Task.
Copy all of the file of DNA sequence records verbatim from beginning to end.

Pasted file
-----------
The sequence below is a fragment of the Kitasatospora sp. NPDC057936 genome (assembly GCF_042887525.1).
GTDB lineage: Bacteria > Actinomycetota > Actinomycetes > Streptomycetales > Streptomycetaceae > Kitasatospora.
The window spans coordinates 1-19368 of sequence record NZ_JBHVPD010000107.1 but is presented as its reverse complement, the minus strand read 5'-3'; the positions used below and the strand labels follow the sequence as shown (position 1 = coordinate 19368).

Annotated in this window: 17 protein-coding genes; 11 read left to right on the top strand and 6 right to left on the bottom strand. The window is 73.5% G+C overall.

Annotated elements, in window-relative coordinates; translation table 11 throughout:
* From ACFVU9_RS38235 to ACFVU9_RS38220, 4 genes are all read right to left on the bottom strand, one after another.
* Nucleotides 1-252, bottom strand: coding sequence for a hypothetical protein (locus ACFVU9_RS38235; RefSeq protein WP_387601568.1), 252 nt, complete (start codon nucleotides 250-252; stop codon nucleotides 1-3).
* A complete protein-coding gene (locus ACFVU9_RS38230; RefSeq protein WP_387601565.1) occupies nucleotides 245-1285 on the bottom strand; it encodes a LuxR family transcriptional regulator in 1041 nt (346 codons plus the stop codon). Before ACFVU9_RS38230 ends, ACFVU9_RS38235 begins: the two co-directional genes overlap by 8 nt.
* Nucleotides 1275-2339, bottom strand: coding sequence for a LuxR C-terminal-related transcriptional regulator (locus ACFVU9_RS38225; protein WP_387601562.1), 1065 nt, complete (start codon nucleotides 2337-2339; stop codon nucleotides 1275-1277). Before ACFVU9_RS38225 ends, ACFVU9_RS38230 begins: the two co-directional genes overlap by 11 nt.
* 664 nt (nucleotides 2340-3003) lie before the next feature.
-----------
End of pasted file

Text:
The sequence below is a fragment of the Kitasatospora sp. NPDC057936 genome (assembly GCF_042887525.1).
GTDB lineage: Bacteria > Actinomycetota > Actinomycetes > Streptomycetales > Streptomycetaceae > Kitasatospora.
The window spans coordinates 1-19368 of sequence record NZ_JBHVPD010000107.1 but is presented as its reverse complement, the minus strand read 5'-3'; the positions used below and the strand labels follow the sequence as shown (position 1 = coordinate 19368).

Annotated in this window: 17 protein-coding genes; 11 read left to right on the top strand and 6 right to left on the bottom strand. The window is 73.5% G+C overall.

Annotated elements, in window-relative coordinates; translation table 11 throughout:
* From ACFVU9_RS38235 to ACFVU9_RS38220, 4 genes are all read right to left on the bottom strand, one after another.
* Nucleotides 1-252, bottom strand: coding sequence for a hypothetical protein (locus ACFVU9_RS38235; RefSeq protein WP_387601568.1), 252 nt, complete (start codon nucleotides 250-252; stop codon nucleotides 1-3).
* A complete protein-coding gene (locus ACFVU9_RS38230; RefSeq protein WP_387601565.1) occupies nucleotides 245-1285 on the bottom strand; it encodes a LuxR family transcriptional regulator in 1041 nt (346 codons plus the stop codon). Before ACFVU9_RS38230 ends, ACFVU9_RS38235 begins: the two co-directional genes overlap by 8 nt.
* Nucleotides 1275-2339, bottom strand: coding sequence for a LuxR C-terminal-related transcriptional regulator (locus ACFVU9_RS38225; protein WP_387601562.1), 1065 nt, complete (start codon nucleotides 2337-2339; stop codon nucleotides 1275-1277). Before ACFVU9_RS38225 ends, ACFVU9_RS38230 begins: the two co-directional genes overlap by 11 nt.
* 664 nt (nucleotides 2340-3003) lie before the next feature.